Writer and ethical futurist Jamais Cascio. (Courtesy of Jamais Cascio)
Geo-engineering, the concept of altering the environment to mitigate climate change, has gone from fringe idea to the subject of Congressional hearings. Yet many scientists remain skeptical that it can be done safely. Jamais Cascio, author of “Hacking the Earth,” tells host Jeff Young that geo-engineering is ripe for ethical problems, chief among them international political conflict.
YOUNG: Well, a controversial approach to climate change will get a hearing in the House Science Committee Thursday – geo-engineering. That’s the idea that we could offset some effects of global warming by intentionally altering the atmosphere. Long considered a fringe idea, geo-engineering is gaining more mainstream attention. Futurist Jamais Cascio – one of Foreign Policy magazine’s top thinkers of last year – wrote a book about geo-engineering called “Hacking the Earth.”
CASCIO: The idea here is that you can put megatons of sulfur dioxide particles into the stratosphere and that would have the effect of blocking out a very small percentage of incoming sunlight, about two percent is usually what people talk about. It would be enough to suppress temperatures.
Now, we know this can work because it’s actually happened before naturally. It’s actually one of the side effects of big volcanic eruptions. So, when Mount Pinatubo erupted in 1991 you actually had, for about a year, a global reduction in temperatures of about a half a degree centigrade.
CASCIO: What these geo-engineering approaches do for us is delay the worst kinds of effects from temperature increase. They don’t change the underlying drivers, the underlying causes of global warming. They don’t change the various chemical changes that are happening in the atmosphere and in the soil and in the ocean.
All they do is suppress this one particularly bad symptom. Anyone who thinks that this is a solution is woefully mistaken. It is as much of a solution as taking drugs to suppress the worst aspects of adult-onset diabetes. Yes, it keeps you alive, but it’s not solving the problem. What solves the problem is to change your lifestyle.
YOUNG: From what I hear you saying about it, it sounds like it’s kind of the thing we might want there in case of emergency, break glass kind of scenario.
CASCIO: Exactly. It is very much a last ditch response because it has such incredible potential for its own set of problems. There are a number of models that suggest that this kind of geo-engineering would actually cause droughts in South Asia – essentially really decrease the annual monsoonal rains, which are a big part of the environmental cycle in South Asia.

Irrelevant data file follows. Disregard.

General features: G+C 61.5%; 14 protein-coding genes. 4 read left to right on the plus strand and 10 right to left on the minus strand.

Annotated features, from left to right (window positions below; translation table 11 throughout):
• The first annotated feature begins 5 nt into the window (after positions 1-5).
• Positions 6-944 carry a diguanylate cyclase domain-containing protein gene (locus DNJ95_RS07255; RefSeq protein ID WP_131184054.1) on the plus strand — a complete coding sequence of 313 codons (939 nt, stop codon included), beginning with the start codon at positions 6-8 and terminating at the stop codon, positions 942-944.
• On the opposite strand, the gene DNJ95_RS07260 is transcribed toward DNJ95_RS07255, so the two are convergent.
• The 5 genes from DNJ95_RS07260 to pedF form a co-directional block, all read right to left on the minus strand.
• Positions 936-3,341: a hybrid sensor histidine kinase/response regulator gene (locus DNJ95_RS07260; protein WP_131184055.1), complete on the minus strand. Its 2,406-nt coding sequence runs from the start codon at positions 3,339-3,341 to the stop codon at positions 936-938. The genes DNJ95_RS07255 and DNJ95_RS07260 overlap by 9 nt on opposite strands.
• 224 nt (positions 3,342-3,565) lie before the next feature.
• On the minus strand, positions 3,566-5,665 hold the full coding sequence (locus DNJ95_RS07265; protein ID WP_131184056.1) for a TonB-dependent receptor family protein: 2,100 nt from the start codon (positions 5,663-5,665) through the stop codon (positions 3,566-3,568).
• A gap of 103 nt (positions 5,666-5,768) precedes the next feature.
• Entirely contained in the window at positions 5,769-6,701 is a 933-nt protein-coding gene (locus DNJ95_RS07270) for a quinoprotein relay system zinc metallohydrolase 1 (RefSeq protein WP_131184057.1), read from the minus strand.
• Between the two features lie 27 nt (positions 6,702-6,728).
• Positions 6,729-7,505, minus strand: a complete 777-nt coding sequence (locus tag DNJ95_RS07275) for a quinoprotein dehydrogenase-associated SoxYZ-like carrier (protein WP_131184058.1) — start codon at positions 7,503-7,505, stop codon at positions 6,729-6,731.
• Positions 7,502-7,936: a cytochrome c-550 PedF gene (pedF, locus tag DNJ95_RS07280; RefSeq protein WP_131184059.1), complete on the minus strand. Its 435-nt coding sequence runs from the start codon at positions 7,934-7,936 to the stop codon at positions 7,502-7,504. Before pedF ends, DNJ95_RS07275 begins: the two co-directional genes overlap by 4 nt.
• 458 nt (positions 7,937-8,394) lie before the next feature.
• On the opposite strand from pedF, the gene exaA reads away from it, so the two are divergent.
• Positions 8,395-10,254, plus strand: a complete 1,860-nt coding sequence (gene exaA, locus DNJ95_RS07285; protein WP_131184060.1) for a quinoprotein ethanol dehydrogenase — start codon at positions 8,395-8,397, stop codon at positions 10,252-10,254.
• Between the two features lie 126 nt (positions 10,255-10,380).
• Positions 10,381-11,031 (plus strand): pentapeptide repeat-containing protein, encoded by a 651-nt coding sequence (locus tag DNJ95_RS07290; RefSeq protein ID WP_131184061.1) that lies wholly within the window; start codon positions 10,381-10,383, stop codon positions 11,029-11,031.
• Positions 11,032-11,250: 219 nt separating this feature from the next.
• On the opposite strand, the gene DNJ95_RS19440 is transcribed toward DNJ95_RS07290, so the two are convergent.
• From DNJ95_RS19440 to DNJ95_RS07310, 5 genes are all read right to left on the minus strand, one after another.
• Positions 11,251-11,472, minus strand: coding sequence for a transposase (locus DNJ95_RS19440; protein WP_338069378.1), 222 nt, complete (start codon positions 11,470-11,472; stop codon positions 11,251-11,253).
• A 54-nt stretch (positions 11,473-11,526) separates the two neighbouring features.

There’s a certainty that this kind of geo-engineering would damage the ozone layer. And ultimately, the biggest issue is actually not physical, not chemical, but political because this is something that it doesn’t take a worldwide response to do. It’s potentially cheap and easy enough that one country – you know, it doesn’t even have to be a big power like the United States or China – one country could do it.
Now, when you have this kind of technology that would enable us to make alterations to the planetary climate, you’re going to inevitably have political conflicts between the different kinds of states and institutions and powers about the use of this technology about what the end goal would be. It’s an enormously complex situation and something that we simply do not want to get ourselves mixed up in unless it is literally the only choice we have to avoid certain disaster.
YOUNG: What do you think is the likelihood that we might need a geo-engineering approach?
CASCIO: I think it’s more likely than not, unfortunately because…
YOUNG: Now wait a minute, you spent all this time telling me how it’s a disaster, now you’re saying we might have to use it?
CASCIO: Well, yes. It’s because over the past few decades we simply have been ignoring the problem of global warming. We’re in a situation where we simply no longer have the best option available to us. The best option would have been to deal with this 20 years ago.
And so, what we’re stuck with are a selection of less good options. Are we talking rapid decarbonization and what that’s going to the economy? Are we talking about making major changes to our energy infrastructure? Useful, but again, disruptive. These other alternatives are so seemingly unpalatable. It’s very likely that we’re going to be stuck in a situation where we will feel ourselves forced to take radical action.
YOUNG: What’s the morality of that? What are the moral hazards of making a choice like that?
CASCIO: There’s the moral calculus of how many millions of people are you willing to let die? Under a geo-engineering scenario, well, there you have the high likelihood of droughts in South Asia. You know, India has 1.2 billion people. If you don’t engage in geo-engineering, well, what happens when you have droughts, and wildfires, and massive storms, and pandemic disease, and refugees, and warfare over dwindling resources; sort of go down the list here.
YOUNG: Jamais Cascio, thanks very much.
CASCIO: Thank you for having me.
[MUSIC: Timewarp Inc. “Alone and Nowhere (nubeat)” from Dub My Funky Groove (Timewarp Music 2005)]
YOUNG: Just ahead – a closer look at what EPA calls ‘chemicals of concern’ – keep listening to Living on Earth!
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